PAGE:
After copper pipes stolen, Manchester apartment dwellers left without water taking matters into own hands

READER COMMENTS: 0

Manchester Water Works said Thursday it restored water service to a problem-plagued apartment house at 405 Manchester St., only to discover that someone had stolen copper pipes from the building. The...

Shortfall in tax revenues leads governor to direct departments to cut spending

READER COMMENTS: 0

Continued shortfalls in business and interest and dividends taxes in September prompted Gov. Maggie Hassan to direct department heads to develop plans to reduce spending by $30 million for the...

State Real Estate Commission chairman resigns his post

READER COMMENTS: 0

Commission chair charged with deceptive practices and unprofessional conduct in a sale of Hampton condominium.

Home & Garden

The farm stand at the Devriendt family's 178 South Mast Road property is currently filled with fall harvest produce. Summer crops, like tomatoes, are also still available, says owner Lea Devriendt.

Land buy allows Devriendt Farm to expand, evolve

READER COMMENTS: 0

Devriendt Farm, located at 178 South Mast Road in Goffstown, is preparing to expand onto a nearby 140-acre property, the latest evolution of the family-owned business.

State Reps. Alan Turcotte and Peter Bixby talked about apples and agriculture with orchard owner Andy Mack Sr., during a tour of Mack’s farm store Friday afternoon. 



APRIL GUILMET

Legislators talk farmstand regulations, recycling during Londonderry tour

READER COMMENTS: 0

Seven members of the NH Environmental & Agriculture Committee visited the Coca-Cola bottling facility and Mack's Apples as part of their research process.

Home & Garden

Bedford planners give final OK to elderly housing development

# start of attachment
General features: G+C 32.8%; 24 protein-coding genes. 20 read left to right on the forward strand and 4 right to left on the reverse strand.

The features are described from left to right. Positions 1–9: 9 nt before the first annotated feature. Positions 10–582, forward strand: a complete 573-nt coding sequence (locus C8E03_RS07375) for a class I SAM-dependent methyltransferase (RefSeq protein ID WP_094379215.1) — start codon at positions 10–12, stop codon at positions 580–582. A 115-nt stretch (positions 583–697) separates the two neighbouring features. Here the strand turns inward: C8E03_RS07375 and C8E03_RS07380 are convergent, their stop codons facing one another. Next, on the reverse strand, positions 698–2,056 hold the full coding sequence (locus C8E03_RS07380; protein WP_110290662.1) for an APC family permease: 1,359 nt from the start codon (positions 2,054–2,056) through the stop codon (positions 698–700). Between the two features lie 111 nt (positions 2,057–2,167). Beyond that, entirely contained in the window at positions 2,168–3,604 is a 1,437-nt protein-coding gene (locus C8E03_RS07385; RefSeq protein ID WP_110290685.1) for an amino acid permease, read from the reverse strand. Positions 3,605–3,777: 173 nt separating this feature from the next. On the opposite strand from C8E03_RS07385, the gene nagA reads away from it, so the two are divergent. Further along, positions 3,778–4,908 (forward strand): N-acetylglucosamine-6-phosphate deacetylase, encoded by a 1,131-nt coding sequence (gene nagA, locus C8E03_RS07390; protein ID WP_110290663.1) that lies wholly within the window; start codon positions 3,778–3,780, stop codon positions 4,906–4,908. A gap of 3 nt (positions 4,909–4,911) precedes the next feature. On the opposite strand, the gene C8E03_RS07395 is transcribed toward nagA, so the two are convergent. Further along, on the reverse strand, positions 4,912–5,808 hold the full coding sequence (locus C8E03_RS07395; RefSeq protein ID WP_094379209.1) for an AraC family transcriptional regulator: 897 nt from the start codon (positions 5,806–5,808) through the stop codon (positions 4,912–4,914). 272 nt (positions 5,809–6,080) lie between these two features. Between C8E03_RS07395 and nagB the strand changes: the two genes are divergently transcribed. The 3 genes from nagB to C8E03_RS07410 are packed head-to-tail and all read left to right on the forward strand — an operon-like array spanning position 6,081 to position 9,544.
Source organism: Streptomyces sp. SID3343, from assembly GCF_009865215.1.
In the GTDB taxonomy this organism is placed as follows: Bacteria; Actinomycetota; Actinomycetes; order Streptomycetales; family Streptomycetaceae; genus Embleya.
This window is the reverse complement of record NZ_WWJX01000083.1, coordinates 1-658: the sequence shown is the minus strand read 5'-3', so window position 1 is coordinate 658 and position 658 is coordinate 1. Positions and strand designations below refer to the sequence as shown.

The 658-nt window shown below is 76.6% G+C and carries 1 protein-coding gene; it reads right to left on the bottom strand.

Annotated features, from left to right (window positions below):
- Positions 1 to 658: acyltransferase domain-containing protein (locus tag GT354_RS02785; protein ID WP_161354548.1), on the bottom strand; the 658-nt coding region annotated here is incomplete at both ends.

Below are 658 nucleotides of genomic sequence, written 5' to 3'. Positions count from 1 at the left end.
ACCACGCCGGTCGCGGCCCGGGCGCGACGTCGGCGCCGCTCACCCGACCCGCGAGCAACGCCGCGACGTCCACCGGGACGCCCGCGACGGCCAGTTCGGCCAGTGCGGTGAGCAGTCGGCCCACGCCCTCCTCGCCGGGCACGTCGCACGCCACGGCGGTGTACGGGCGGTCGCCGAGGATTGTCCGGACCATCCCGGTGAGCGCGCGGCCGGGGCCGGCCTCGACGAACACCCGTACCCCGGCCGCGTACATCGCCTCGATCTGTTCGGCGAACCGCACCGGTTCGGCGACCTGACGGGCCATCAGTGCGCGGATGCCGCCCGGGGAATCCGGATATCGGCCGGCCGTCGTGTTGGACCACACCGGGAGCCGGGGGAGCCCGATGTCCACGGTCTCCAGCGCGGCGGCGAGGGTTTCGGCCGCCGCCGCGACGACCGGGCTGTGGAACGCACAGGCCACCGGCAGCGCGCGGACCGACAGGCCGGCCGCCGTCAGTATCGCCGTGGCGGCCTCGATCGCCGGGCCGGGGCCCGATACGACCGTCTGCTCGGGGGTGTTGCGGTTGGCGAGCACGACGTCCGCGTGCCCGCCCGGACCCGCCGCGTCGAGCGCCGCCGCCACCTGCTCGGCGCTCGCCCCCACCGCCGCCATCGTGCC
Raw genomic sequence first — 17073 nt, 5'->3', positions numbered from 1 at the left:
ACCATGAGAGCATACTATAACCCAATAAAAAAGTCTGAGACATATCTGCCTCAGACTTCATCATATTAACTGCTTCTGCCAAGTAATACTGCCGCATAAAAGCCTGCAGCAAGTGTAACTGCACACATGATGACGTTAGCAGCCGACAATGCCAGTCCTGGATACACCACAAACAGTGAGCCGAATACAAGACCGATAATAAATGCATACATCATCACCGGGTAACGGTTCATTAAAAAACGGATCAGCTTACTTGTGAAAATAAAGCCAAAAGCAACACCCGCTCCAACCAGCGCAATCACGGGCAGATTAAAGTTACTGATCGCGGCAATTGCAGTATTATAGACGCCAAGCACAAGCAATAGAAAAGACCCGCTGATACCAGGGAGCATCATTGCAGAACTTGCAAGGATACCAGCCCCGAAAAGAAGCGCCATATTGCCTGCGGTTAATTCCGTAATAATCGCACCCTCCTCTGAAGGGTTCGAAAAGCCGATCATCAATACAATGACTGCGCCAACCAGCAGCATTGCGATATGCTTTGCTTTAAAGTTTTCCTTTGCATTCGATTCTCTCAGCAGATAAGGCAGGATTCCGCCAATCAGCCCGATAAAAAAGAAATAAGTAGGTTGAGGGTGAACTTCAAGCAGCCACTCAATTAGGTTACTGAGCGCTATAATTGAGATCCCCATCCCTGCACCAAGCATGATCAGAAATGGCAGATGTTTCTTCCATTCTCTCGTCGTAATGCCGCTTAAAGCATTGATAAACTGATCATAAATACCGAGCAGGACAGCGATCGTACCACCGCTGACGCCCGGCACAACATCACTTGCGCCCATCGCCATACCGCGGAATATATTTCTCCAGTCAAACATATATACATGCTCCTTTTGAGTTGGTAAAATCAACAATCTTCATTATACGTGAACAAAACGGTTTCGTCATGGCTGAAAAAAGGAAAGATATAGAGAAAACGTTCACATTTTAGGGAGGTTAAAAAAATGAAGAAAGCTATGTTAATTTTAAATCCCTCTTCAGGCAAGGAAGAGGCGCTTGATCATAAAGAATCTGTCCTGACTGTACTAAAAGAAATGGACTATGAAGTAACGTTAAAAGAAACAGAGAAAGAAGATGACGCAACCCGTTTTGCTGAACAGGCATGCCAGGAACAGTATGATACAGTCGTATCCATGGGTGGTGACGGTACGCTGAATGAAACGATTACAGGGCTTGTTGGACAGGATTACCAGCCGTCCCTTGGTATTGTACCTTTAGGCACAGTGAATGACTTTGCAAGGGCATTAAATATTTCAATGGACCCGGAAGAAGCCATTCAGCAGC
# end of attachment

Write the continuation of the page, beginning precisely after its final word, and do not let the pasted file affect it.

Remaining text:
READER COMMENTS: 0

The Planning Board voted unanimously on Monday night in favor of a request for final approval of a five-unit, detached elderly housing development at 99 Pulpit Road.

Danville stonemason John Wilder has been working with rocks since childhood. “The longer you do it, the better at it you get,” he said.

Danville stonemason John Wilder sees potential in every rock

READER COMMENTS: 0

John Wilder can just look at a rock and know what to do with it. He knows where it goes, knows if it's any good, knows its limits. But more importantly, he knows all that humble rock could be.

Artist Tafi Brown of Alstead shows off one of her smaller pieces of cyanotype quilting. This piece was created from a photo of  the Alstead library. Her pieces typically tell a story or reflect what she is feeling when she makes them.

A potter transformed: Tafi Brown took an unplanned turn to cyanotype quilting

READER COMMENTS: 0

For years, Tafi Brown’s path led to pottery, until one day while at a random workshop, she discovered quilting. And now, for nearly 40 years she has been making cyanotype art quilts.

Firefighters could not stop flames from burning the Woodshed restaurant to the ground on Nov. 28.

Comeback planned for landmark Lakes Region restaurant

READER COMMENTS: 1

The Woodshed Restaurant in Moultonborough, which burned to the ground in a Thanksgiving night fire, is coming back in the form of an 1810 barn that will be moved to the site.

The farm stand at the Devriendt family's 178 South Mast Road property is currently filled with fall harvest produce. Summer crops, like tomatoes, are also still available, says owner Lea Devriendt.

Land buy allows Devriendt Farm to expand, evolve

READER COMMENTS: 0

Devriendt Farm, located at 178 South Mast Road in Goffstown, is preparing to expand onto a nearby 140-acre property, the latest evolution of the family-owned business.